The hearing also focused on the timeline of exactly when the attacks occurred and the State Department's response to them, details of which have been vague since media reports first revealed the incidents in Cuba in August of 2017.
Palmieri testified that in late 2016 U.S. personnel serving in Havana started complaining about hearing strange noises and a variety of unexplained physical symptoms beginning in late 2016. After State Department officials began to investigate the complaints he said they began to "see signs suggesting these events: may have begun as early as November 2016."
Palmieri said that the State Department then began identifying "these unusual events" with certain health symptoms and approached the Cuban government in mid-February to demand it meet its obligations under the Vienna Convention to protect U.S. personnel in Havana.
Pressed by Rubio about which officials knew what and when, Palmieri said he did not know if the Trump transition team was informed in late 2016 about the mysterious incidents, and said Tillerson wasn't informed about them until late February.
The attacks, he said, appeared to occur in "clusters," and started reoccurring in late March 2017 and continued until late April and then seemed to stop. Beginning in mid-April, the State Department began allowing those serving in Cuba who did not feel safe at the post to return to the U.S.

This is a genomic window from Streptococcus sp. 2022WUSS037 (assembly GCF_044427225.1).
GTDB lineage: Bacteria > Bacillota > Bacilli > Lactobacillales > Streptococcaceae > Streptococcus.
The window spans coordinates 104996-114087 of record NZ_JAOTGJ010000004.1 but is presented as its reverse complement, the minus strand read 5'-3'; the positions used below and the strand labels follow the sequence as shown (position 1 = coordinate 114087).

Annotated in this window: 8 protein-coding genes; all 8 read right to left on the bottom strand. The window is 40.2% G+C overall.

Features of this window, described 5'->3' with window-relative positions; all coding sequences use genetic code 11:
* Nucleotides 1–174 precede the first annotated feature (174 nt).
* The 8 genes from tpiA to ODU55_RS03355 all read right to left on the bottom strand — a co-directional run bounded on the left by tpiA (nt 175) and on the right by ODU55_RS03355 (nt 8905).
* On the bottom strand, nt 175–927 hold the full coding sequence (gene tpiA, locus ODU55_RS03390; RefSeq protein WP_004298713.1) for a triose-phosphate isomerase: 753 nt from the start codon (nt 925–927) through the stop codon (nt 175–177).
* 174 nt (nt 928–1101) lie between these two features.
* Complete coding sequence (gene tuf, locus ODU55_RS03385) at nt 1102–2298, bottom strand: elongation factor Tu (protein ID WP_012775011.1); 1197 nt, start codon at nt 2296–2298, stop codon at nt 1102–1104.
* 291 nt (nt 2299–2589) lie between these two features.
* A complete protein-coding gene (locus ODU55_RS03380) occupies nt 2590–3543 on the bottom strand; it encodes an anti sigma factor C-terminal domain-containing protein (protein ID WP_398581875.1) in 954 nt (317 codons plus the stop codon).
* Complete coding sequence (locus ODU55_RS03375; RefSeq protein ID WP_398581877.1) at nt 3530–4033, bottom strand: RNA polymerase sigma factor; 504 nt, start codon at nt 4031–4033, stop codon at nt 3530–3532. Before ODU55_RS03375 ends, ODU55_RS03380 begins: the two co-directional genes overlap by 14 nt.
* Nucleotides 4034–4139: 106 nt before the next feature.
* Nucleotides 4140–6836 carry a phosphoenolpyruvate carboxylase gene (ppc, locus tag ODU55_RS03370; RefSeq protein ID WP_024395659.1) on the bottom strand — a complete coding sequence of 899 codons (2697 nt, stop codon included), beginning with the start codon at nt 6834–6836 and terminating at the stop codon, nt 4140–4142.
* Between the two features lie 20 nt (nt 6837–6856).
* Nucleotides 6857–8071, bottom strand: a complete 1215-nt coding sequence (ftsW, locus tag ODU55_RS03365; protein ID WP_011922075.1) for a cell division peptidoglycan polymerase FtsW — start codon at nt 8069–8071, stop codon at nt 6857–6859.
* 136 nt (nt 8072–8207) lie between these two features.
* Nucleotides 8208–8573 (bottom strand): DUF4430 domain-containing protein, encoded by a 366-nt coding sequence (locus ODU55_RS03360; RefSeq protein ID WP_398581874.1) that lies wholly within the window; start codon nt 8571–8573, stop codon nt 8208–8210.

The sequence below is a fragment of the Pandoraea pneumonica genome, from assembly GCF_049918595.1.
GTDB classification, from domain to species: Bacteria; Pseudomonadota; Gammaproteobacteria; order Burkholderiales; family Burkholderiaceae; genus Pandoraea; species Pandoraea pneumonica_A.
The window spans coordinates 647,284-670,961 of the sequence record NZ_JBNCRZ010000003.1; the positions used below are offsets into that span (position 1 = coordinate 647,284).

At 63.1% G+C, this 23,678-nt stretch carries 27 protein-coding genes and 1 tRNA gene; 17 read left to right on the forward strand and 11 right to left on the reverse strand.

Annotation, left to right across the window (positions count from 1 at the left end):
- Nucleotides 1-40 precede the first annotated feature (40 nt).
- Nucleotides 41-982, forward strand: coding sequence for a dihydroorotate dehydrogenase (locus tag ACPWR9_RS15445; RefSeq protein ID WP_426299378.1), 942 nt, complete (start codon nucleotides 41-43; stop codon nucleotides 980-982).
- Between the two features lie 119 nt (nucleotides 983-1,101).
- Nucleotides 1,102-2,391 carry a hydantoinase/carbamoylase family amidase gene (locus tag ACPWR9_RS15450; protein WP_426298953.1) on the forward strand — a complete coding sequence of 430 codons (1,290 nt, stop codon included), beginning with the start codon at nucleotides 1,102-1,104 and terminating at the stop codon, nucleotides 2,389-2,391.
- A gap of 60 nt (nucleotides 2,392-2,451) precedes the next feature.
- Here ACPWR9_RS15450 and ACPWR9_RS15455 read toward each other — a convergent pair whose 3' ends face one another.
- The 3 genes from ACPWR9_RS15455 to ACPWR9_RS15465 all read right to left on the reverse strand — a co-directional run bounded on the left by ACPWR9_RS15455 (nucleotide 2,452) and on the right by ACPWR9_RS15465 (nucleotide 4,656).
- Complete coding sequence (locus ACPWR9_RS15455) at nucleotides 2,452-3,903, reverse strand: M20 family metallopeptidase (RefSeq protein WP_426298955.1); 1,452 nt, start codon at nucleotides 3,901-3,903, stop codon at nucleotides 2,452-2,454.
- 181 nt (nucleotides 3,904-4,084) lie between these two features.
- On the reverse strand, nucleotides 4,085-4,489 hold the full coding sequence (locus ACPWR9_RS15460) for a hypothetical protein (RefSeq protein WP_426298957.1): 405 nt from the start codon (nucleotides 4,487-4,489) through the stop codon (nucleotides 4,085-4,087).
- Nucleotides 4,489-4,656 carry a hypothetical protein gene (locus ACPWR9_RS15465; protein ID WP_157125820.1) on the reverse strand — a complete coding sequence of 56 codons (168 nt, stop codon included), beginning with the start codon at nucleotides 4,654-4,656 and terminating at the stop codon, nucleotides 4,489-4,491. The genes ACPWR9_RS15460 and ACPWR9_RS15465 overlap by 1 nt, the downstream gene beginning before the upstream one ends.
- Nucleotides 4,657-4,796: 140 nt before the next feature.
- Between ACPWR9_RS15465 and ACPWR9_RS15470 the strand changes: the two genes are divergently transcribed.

The U.S. then expelled two Cuban diplomats in May "to underscore the Cuban government's responsibility to protect" U.S. personnel, he said.
After a period without attacks, two more incidents occurred in late-August 2017; they were medically confirmed in September. Tillerson ordered the departure of non-emergency personnel from the embassy in Havana in late September after coming to the conclusion that it was the "only way to significantly reduce the risk to our diplomats and their families."
Tillerson then expelled 15 more Cuban diplomats from the United States to underscore with Cuba its obligations to top the attacks.
The Cuban government has continued to deny any role in the attacks and has asserted at different points over the last six months that the symptoms Americans are experiencing could be the result of crickets or mass hysteria.
Rubio and other government officials argue that Cuban government surveillance in Havana and elsewhere on the island is so strong that it is impossible for them not to have some knowledge and complicity.
Tillerson has said he is convinced the attacks are deliberate and is unsure whether they are over. He said he will not reverse his decision to keep all but essential U.S. diplomats out of Cuba until he can be assured they will be safe.
"I'd be intentionally putting them back in harm's way. Why in the world would I do that when I have no means to protect them?" he told the Associated Press late last week. "I will push back on anybody who wants to force me to do that."
"I still believe that the Cuban government, someone within the Cuban government can bring this to an end," he added.
At the end of the hearing, Rubio suggested that a rogue element of the Cuban government or an outside party such as Russia could have perpetrated the attacks.
Aside from the Cuban government itself, those responsible could be "either a third-party government that they cannot take on or elements in their government that they cannot reveal or else it would look like they are internally unstable," he said.